Protected 500 metres of the River Rase at Market Rasen. The restoration techniques used protect the banks from further erosion and improve the in-channel habitat, hopefully encouraging the chalk streams species to colonise. In addition, the interventions will work with natural hydrological and morphological processes to trap sediment and reduce deposition downstream.
Installed Natural Flood Management interventions on the River Waring, which not only hold water in the upper catchment but reduce the levels of sediment reaching the river channel from adjacent agricultural land whilst also encouraging natural river processes to improve habitat. The River Waring has been modified over the years meaning that the majority of the river habitat has been removed and the ecology we might expect to see in a chalk stream is missing. It is hoped that the work within the catchment will go some way to addressing this.
RBMPs are published every six years for each of the eight river basin districts of England – with the Severn River Basin District plan produced in close collaboration with Natural Resources Wales – and draw on the latest environmental monitoring data. Approved by the Environment Secretary, the plans will be used to inform decisions on regulation, investment, development planning and target action to improve the water environment.
Environment Agency Executive Director John Leyland said:
“Whilst progress has been made to protect and enhance England’s waters, it is clear that considerable time and investment will still be needed if we are to see the further improvement in our water environment that we all want.
Without that investment beyond 2027, and if the impacts of climate change are left unchecked, the number of water bodies meeting the required standard could fall to just 6% by 2043.
The plans published today set out the next important steps we all need to take together.”
RBMPs underpin the Government’s 25 Year Environment Plan goal of ‘clean and plentiful water’ to meet England’s future water needs – with 78% of surface waters having been set the objective of achieving good ecological status or good ecological potential.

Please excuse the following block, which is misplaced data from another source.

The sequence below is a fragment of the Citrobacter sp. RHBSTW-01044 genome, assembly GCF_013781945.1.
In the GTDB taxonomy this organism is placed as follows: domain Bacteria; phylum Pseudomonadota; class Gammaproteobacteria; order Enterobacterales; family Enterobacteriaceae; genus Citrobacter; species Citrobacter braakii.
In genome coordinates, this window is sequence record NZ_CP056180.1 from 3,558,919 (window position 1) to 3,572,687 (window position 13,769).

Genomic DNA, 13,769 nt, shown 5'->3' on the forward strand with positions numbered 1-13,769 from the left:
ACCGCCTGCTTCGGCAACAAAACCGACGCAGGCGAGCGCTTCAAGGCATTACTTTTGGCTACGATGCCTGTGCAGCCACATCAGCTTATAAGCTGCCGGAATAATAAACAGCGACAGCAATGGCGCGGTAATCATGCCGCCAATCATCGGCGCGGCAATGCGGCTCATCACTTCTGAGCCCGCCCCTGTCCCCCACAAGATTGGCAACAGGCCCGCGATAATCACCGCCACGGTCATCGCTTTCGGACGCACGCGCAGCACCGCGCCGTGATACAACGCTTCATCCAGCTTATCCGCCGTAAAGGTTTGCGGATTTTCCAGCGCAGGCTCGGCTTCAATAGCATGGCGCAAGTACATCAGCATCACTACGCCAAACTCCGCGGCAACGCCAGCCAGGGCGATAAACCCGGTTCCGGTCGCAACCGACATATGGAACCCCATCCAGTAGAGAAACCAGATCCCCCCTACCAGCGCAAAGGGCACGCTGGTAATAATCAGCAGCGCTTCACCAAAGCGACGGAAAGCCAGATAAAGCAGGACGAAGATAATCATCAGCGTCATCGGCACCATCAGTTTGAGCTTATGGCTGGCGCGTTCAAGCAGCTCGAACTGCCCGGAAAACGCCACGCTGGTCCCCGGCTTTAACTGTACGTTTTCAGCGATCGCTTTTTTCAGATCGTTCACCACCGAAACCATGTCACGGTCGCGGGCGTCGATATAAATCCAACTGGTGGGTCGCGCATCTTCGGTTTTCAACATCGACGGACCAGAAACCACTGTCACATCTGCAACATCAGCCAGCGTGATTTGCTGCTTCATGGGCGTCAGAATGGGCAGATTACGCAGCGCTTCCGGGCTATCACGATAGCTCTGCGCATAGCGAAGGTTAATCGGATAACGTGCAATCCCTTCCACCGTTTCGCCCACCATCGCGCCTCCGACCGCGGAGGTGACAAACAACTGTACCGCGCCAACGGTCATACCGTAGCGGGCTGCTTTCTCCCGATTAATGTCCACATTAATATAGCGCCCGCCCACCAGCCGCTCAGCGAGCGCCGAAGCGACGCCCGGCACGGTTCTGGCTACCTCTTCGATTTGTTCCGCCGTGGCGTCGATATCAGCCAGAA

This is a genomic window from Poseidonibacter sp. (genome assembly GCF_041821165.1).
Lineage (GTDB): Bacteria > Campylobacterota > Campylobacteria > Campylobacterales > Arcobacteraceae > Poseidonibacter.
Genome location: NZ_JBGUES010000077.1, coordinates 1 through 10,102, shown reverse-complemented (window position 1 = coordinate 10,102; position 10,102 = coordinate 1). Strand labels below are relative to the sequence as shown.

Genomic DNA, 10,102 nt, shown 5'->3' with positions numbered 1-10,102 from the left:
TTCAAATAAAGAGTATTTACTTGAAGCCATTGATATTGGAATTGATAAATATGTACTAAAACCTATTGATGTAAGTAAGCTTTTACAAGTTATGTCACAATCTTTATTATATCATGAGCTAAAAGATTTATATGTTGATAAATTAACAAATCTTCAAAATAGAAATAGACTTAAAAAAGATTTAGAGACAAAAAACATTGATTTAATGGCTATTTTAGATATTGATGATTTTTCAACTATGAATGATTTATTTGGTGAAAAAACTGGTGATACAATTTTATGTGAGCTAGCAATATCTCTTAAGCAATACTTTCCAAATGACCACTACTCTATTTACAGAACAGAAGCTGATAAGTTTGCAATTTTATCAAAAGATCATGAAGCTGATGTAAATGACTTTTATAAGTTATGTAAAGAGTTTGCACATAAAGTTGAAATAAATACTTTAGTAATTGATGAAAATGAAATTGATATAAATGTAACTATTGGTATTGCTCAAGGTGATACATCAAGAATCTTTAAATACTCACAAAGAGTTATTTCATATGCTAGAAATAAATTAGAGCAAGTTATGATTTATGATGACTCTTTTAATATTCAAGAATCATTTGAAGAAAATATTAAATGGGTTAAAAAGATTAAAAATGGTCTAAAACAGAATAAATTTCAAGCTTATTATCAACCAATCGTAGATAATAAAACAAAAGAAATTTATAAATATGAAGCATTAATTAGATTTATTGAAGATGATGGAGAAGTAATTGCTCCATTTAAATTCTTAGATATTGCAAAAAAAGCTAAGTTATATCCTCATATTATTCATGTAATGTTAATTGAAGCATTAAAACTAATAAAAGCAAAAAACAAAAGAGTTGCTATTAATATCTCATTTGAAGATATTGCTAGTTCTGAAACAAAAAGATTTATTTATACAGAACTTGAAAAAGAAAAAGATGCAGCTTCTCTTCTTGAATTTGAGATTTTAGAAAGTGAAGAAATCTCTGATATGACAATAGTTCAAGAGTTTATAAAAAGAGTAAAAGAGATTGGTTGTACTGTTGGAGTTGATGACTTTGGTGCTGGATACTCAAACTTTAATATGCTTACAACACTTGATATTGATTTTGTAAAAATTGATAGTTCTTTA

However, currently only 16% of water bodies in England achieve good ecological status (GES).
The Environment Agency estimates that without investment in the water environment beyond the end of these plans in 2027, and if the impact of climate change on England’s waters is left unchecked, the number of water bodies meeting good ecological status would fall to just 6% by 2043.
The updated plans will build on the success of projects delivered under previous RBMPs. This includes a variety of projects across the country that received Water Environment Grant funding, and Water Environment Investment Fund support, as well as the multi award-winning Cumbria River restoration programme, bringing together the EA, Natural England and local Rivers Trust partners to complete over 100 projects addressing physical barriers to fish in rivers and reducing flood risk.
The increased investment committed to in the latest plans is encouraging and further water industry investment from 2025 will be agreed through the 2024 price review – attracting benefits for green jobs, creating new cultural and recreational opportunities, boosting tourism and leisure and enhancing public wellbeing.